A Student Affairs Summit for the Ages

A Student Affairs Summit for the Ages

Vice presidents past and present gather to share notes on work and BC

Boston College commemorated a recent but significant part of its history on Nov. 9 when all four persons to ever hold the title of vice president for student affairs at the University met for the first time in one room.


Vice President for Student Affairs Cheryl Presley meets with her three predecessors on Nov. 9: (L-R) Rev. George Drury, SJ, James McIntyre and Kevin Duffy. (Photo By Lee Pelligrini)
At her Donaldson House office, current Student Affairs VP Cheryl Presley hosted her three predecessors: Rev. George Drury, SJ, who created the Student Affairs division in 1965 and was its first vice president; Senior Vice President James McIntyre, who succeeded Fr. Drury in 1968; and Kevin Duffy, who served from 1976-2000 and is now an assistant professor in the Lynch School of Education.

Interviewed afterwards, the four described the meeting as an enjoyable sharing of experiences and observations formed through their many years in the student affairs field. While their combined tenure extended more than 35 years, and coincided with a succession of tremendous changes at BC, the VPs found they had much in common.

"All of us have loved having the opportunity to work with students," said Duffy. "We also felt very strongly about Boston College being a community, in every sense of the word. Cheryl, even in her comparatively short time here, has seen that and she said it's one of the reasons she is so happy to be here."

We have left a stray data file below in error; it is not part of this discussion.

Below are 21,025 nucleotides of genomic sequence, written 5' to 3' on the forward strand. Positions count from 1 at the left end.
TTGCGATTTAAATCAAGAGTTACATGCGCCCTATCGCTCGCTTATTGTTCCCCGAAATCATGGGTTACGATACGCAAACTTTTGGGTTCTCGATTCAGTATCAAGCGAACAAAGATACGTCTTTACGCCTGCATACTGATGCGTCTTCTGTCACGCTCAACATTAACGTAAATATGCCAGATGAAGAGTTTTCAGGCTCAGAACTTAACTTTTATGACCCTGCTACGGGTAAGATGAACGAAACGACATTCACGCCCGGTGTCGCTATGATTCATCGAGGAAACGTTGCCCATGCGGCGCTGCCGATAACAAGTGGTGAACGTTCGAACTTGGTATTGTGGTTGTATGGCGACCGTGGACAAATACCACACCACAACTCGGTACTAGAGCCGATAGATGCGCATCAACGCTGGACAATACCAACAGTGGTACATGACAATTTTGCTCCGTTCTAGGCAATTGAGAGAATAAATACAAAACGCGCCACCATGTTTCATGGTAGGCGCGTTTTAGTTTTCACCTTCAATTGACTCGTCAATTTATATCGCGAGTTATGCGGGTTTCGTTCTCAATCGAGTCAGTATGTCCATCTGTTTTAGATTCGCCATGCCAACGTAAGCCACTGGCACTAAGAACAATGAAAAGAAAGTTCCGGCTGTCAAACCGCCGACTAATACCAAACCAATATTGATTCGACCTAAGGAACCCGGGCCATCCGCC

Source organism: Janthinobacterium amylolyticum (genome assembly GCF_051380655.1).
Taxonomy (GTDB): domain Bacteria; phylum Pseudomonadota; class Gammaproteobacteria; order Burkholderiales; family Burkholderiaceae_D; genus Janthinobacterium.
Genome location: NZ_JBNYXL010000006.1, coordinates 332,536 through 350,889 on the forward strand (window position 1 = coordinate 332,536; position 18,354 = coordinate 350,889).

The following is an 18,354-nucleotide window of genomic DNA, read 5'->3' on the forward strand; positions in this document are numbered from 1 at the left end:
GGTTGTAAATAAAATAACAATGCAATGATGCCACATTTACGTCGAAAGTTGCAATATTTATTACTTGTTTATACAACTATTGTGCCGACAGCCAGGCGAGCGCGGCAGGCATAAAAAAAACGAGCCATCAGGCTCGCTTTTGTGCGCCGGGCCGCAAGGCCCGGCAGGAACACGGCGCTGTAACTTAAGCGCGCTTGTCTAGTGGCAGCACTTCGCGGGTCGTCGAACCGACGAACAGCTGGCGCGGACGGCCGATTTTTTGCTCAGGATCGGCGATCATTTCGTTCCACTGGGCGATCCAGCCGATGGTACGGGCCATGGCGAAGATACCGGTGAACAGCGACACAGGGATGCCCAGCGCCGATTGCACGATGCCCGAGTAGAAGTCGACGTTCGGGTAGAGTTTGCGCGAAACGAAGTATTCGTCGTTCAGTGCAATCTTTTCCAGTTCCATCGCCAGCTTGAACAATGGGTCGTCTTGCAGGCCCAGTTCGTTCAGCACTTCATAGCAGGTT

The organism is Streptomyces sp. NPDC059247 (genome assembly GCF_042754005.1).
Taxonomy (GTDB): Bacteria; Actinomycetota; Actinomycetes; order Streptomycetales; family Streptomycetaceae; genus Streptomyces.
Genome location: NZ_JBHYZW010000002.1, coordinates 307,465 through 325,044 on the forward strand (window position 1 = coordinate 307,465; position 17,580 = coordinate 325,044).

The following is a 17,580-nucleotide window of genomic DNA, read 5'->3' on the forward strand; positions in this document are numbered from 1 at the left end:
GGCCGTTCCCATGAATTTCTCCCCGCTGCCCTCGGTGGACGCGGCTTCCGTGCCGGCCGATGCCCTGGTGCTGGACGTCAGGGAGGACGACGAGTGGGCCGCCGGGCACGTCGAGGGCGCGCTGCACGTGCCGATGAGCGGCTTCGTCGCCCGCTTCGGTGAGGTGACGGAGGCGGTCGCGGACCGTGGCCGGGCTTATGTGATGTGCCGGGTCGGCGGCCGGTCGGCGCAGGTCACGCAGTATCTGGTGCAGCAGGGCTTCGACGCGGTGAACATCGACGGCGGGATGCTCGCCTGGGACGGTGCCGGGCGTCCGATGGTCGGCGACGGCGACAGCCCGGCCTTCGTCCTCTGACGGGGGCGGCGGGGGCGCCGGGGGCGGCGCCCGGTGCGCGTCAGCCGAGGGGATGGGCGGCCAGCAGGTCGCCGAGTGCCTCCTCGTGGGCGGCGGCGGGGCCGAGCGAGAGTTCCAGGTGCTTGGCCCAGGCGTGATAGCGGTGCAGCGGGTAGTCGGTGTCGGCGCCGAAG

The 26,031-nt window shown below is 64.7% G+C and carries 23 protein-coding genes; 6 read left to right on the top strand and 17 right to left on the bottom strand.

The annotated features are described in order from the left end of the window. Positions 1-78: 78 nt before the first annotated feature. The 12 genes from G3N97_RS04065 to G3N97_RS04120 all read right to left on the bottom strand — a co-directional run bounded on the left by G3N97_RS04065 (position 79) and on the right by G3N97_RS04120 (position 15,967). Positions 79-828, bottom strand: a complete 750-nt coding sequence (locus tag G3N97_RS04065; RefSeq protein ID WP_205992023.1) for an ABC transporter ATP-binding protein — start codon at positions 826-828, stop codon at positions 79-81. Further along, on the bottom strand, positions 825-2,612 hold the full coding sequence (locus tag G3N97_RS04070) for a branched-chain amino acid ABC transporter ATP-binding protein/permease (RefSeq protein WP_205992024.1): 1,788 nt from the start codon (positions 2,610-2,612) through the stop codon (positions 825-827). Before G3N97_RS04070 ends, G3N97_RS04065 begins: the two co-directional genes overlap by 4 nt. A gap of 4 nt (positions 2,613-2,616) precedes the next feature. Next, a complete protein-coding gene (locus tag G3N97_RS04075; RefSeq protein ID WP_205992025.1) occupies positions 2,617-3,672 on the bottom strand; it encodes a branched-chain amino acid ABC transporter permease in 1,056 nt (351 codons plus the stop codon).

Recalling the first years of the Student Affairs organization, Fr. Drury said, "It started in a difficult context. There was the Vietnam War, of course, which was having an effect on much of the country. Within BC, the idea of a vice president for Student Affairs was so new; everyone was used to dealing with the president on such matters.

"But there was a lot that needed attending to, and having a separate administrative office to concentrate on student affairs was an important step for the University. It's been an example of how one brings together, in such a wonderful way, the great resources we have here at BC - our people."

McIntyre said the four vice presidents "reflect the transition of the University itself, in ways that have been very exciting and fruitful.
"The whole formation of a Student Affairs division was, and remains, very appropriate in the context of Jesuit education," he continued. "It demonstrates how BC, as a Catholic and Jesuit institution, looks beyond the classroom in the development of our young men and women."

-Sean Smith

 

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